DeSantis decries DC aborted babies while signing Florida 15-week abortion ban

Katie Yoder   By Katie Yoder for CNA

 

null / Alex Krisan via www.shutterstock.com.

Washington, D.C. Newsroom, Apr 14, 2022 / 14:12 pm (CNA).

Florida Gov. Ron DeSantis signed into law a bill protecting the unborn from abortion after 15 weeks gestation on Thursday. During his remarks, he referred to the aborted babies recently found in Washington, D.C.

“What we’re doing today is saying that we will not let that happen in the state of Florida,” the Republican politician said.

Anti-abortion activists Lauren Handy and Terrisa Bukovinac of Progressive Anti-Abortion Uprising (PAAU) first told reporters on April 5 that they obtained 115 aborted babies from a driver for a medical waste company outside a D.C. abortion clinic, Washington Surgi-Clinic, with the intention of giving the unborn children a dignified funeral and burial.

Five of the babies, who appear to be of late-term gestation, were located by the Metropolitan Police Department (MPD) on March 30. PAAU says it arranged for the D.C. police to collect and examine the babies, fearing that the babies’ injuries could be evidence of illegal abortions.

Since then, lawmakers have sent multiple letters calling for a full investigation and autopsies of the babies’ bodies. D.C. Mayor Muriel Bowser has given no indication that the city intends to autopsy the remains.

DeSantis addressed what he called a “terrible scandal.”

“They found all these remains of babies, and they found five who were basically infants, premature, they would have been, but they would have been able to survive outside the womb,” he said. “Yet Washington, D.C. is treating that just like we would treat the trash from our lunch or something like that.”

“It’s really horrifying to see that that could go on in our country, but particularly in our nation’s capital,” he concluded.

DeSantis signed into law House Bill 5 in Kissimmee, Florida. The legislation bans abortions in that state after an unborn baby reaches 15 weeks gestation, except to save the life or physical health of the mother and in cases of fatal fetal abnormalities.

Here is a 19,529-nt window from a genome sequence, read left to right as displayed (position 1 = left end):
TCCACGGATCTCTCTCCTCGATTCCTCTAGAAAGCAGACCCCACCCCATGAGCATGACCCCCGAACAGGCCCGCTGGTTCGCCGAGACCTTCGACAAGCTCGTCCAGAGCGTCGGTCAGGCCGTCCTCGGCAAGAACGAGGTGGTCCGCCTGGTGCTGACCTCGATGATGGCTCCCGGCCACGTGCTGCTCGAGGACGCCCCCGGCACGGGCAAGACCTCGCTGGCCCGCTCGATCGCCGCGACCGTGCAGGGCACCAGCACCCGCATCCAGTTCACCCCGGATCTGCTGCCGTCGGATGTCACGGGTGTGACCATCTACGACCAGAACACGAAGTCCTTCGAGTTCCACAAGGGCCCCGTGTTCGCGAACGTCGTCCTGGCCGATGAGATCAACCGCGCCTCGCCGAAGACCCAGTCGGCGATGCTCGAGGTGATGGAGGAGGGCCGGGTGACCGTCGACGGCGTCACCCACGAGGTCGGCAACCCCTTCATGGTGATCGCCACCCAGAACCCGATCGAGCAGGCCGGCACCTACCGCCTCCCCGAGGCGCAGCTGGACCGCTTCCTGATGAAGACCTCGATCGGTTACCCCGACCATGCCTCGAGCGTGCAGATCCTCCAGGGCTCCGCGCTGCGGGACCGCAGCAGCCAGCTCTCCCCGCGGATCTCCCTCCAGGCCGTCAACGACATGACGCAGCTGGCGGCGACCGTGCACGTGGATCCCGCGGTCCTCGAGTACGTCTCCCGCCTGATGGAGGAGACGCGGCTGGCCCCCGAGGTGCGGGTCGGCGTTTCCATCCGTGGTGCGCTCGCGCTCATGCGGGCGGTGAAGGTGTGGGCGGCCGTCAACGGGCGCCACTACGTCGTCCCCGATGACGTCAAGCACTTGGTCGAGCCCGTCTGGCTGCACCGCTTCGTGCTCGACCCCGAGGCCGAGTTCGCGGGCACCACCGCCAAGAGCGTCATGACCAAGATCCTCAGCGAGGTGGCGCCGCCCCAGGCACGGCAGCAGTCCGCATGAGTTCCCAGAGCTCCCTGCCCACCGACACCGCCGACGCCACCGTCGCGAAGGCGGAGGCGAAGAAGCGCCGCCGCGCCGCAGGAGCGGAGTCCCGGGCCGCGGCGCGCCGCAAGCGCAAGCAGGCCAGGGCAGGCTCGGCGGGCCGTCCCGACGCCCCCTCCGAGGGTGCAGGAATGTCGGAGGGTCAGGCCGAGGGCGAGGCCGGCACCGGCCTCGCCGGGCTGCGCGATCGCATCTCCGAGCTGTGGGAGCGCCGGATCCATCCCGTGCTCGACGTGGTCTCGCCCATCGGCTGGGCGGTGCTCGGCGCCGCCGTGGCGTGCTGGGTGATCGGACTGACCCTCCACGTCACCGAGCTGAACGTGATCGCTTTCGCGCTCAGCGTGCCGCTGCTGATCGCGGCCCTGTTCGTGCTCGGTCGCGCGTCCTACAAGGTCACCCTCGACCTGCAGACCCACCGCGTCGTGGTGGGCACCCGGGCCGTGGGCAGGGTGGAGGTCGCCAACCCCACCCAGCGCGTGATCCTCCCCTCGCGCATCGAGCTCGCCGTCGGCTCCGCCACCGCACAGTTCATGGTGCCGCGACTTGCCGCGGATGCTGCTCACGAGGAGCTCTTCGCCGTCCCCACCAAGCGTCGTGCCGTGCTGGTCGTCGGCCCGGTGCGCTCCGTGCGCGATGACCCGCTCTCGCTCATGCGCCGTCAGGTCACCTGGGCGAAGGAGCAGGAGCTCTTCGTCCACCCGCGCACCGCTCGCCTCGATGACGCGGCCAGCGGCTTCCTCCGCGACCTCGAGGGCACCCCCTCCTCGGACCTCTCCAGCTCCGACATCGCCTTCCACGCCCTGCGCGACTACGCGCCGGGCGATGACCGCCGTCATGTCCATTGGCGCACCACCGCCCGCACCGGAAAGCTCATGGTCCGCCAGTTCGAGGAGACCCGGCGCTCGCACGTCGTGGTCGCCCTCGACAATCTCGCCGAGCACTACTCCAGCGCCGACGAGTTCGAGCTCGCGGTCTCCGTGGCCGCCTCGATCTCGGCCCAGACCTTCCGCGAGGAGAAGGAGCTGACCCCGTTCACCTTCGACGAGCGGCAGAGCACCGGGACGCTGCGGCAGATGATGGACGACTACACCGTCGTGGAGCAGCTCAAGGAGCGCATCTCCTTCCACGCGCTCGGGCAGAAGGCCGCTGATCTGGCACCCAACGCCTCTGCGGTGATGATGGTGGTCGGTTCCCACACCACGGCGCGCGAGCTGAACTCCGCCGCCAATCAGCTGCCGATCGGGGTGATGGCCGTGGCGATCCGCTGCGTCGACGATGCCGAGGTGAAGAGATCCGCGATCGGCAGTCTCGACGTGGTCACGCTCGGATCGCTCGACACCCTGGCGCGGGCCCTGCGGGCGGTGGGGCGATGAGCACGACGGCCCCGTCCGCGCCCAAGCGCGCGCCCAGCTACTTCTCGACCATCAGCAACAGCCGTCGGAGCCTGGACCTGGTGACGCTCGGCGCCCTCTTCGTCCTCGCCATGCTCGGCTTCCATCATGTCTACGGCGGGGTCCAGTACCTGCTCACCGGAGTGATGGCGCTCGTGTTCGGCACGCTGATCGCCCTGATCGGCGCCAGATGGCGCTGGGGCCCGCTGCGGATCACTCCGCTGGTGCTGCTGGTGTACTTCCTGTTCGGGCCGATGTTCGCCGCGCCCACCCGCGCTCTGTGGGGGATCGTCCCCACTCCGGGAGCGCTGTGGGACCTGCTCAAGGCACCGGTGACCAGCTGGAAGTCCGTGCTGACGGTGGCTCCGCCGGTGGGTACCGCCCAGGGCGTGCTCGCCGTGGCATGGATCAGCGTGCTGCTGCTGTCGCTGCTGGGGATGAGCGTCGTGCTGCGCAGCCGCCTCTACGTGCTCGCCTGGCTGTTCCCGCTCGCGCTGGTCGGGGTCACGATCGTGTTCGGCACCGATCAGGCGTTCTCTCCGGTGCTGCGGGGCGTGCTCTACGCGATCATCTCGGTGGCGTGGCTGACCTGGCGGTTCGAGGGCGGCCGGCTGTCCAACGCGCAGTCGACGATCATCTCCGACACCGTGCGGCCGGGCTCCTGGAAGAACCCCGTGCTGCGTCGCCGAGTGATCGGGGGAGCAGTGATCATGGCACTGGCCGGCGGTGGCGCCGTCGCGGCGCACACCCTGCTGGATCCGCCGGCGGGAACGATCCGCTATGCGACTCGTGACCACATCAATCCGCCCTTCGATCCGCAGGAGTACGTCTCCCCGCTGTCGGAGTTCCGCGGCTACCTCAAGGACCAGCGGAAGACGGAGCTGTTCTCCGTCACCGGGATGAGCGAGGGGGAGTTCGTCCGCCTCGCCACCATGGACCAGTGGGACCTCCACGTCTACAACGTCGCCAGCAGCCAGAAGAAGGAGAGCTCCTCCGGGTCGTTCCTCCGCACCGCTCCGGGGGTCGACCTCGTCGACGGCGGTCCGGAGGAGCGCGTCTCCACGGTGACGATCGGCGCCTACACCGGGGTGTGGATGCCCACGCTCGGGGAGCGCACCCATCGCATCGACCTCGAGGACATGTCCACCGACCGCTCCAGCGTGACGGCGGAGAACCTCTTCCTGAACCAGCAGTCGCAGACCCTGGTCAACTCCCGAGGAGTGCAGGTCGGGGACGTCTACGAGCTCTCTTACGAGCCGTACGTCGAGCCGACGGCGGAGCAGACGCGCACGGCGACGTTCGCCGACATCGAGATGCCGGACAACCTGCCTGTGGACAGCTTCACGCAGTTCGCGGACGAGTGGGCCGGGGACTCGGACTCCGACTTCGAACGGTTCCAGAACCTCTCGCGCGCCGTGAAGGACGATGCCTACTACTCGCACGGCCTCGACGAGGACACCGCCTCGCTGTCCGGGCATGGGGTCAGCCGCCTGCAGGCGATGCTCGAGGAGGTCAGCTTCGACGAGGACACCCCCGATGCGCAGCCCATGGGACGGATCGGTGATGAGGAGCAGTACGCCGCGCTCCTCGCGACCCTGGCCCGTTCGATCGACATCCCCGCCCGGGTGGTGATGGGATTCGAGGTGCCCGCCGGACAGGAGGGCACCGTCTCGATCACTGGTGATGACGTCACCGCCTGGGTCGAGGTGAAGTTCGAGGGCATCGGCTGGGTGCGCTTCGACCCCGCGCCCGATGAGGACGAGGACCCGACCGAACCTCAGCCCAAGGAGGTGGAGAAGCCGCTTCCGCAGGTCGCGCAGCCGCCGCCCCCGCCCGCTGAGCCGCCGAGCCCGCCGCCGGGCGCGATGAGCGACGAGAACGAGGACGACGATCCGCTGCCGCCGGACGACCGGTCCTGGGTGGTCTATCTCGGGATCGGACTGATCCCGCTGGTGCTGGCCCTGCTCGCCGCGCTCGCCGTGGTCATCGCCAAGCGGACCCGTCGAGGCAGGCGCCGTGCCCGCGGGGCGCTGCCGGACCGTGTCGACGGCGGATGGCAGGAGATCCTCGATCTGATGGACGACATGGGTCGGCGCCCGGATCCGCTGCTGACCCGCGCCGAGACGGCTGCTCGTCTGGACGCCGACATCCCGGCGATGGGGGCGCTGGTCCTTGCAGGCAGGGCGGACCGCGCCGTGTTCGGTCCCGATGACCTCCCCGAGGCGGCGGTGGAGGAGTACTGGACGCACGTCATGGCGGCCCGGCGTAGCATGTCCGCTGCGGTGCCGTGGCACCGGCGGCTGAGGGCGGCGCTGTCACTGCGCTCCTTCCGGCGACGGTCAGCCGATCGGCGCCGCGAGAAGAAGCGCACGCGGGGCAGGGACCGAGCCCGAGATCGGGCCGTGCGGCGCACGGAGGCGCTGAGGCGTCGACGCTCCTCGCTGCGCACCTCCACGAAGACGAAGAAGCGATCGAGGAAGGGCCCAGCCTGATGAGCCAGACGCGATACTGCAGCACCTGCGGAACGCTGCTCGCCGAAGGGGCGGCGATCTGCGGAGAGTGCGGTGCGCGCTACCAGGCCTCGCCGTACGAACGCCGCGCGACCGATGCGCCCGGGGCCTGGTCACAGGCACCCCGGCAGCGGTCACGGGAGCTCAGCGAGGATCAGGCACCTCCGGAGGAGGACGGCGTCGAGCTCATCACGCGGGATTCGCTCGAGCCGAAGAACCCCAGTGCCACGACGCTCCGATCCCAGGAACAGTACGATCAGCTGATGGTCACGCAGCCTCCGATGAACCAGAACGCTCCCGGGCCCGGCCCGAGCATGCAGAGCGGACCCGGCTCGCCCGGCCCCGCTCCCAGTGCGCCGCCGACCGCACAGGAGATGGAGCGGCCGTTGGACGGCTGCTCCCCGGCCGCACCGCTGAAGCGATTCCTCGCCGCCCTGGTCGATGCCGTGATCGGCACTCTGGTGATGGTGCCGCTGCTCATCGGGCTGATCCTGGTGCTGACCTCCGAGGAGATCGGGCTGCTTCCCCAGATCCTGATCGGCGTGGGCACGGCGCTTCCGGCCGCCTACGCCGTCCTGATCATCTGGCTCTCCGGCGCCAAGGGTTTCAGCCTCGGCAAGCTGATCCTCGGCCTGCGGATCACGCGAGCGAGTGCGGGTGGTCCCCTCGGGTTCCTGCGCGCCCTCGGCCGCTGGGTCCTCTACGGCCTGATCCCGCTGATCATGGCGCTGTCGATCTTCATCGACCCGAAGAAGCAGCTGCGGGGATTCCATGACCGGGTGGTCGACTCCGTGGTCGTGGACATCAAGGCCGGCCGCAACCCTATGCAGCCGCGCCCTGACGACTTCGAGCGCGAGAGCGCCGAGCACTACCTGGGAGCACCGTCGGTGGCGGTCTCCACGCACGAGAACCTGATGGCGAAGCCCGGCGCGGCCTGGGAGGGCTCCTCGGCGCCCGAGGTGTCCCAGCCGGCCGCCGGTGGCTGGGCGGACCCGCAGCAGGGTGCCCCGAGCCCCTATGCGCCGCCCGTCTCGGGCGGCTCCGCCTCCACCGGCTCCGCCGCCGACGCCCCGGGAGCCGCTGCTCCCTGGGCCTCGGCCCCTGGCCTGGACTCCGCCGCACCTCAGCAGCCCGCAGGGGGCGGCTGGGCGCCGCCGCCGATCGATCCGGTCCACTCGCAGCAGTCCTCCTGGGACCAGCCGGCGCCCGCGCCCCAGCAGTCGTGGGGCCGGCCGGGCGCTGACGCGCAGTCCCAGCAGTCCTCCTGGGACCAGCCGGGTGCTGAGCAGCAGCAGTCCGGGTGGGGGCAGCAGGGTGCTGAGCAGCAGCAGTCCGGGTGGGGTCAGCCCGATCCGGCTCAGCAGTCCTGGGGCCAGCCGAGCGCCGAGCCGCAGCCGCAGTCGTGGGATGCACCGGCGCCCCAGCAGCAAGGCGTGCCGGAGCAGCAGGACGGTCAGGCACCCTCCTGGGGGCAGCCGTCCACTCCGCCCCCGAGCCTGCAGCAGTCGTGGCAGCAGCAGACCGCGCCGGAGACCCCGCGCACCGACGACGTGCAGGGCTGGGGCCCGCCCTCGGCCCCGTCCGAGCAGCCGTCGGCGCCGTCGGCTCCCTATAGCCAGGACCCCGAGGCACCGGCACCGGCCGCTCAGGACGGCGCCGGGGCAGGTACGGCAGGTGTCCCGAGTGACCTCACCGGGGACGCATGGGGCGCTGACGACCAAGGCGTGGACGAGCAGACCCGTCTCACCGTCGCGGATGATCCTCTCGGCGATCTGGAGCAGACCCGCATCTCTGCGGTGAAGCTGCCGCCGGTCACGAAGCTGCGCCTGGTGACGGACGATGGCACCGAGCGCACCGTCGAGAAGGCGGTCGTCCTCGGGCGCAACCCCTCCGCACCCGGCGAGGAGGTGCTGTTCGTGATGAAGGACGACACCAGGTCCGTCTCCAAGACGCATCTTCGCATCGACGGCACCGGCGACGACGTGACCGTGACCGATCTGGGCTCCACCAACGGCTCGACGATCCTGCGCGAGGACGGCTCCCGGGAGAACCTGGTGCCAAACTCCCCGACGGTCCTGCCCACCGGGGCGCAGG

“We’re here today to defend those who can’t defend themselves,” DeSantis said. “This will represent the most significant protections for life that have been enacted in this state in a generation.”

In addition to providing protections for the unborn, DeSantis highlighted that the legislation expands efforts to reduce fetal-infant mortality cases and works to improve hospitals’ prenatal care.

Previously, Florida law barred abortion after 24 weeks.

The Florida bishops’ conference lauded the legislation, commenting that the bishops “are grateful for Governor DeSantis’ commitment to defend unborn children and their mothers. The governor’s leadership and support for a prohibition on abortions after 15 weeks gestation encouraged the legislature to take up and pass HB 5. We applaud his approval of this historic law.”

“We also commend Florida’s legislative leaders and especially bill sponsors, Senator Kelli Stargel (R-Lakeland) and Representative Erin Grall (R-Vero Beach), who courageously accomplished the difficult task of advancing the bill through the committee process and floor debate in the Florida House and Senate,” the bishops continued. “While there is still work to be done, today’s bill signing marks significant progress towards full legal recognition of unborn children. Additionally, the bishops of Florida remain committed to supporting mothers in need during their pregnancies through parishes and other ministries, and the network of pregnancy centers across Florida.”

And pro-life leaders such as Susan B. Anthony List President Marjorie Dannenfelser praised DeSantis and Florida legislators for the new law.

“Governor DeSantis and the Florida Legislature have delivered a milestone victory for women and children,” she said in a press release Thursday. “The legislation enacted today may save more than 3,300 lives a year by protecting unborn children, as well as their mothers, from cruel and dangerous late abortions.”

She concluded, “As we await a decision in the Dobbs case, momentum is growing across America to modernize our extreme abortion laws.”

The new Florida law comes as the Supreme Court prepares to decide a highly-anticipated case, Dobbs v. Jackson, which involves a 2018 Mississippi law restricting most abortions after 15 weeks. The case could potentially overturn Roe v. Wade, the 1973 ruling that legalized abortion nationwide, and leave abortion up to each individual state.


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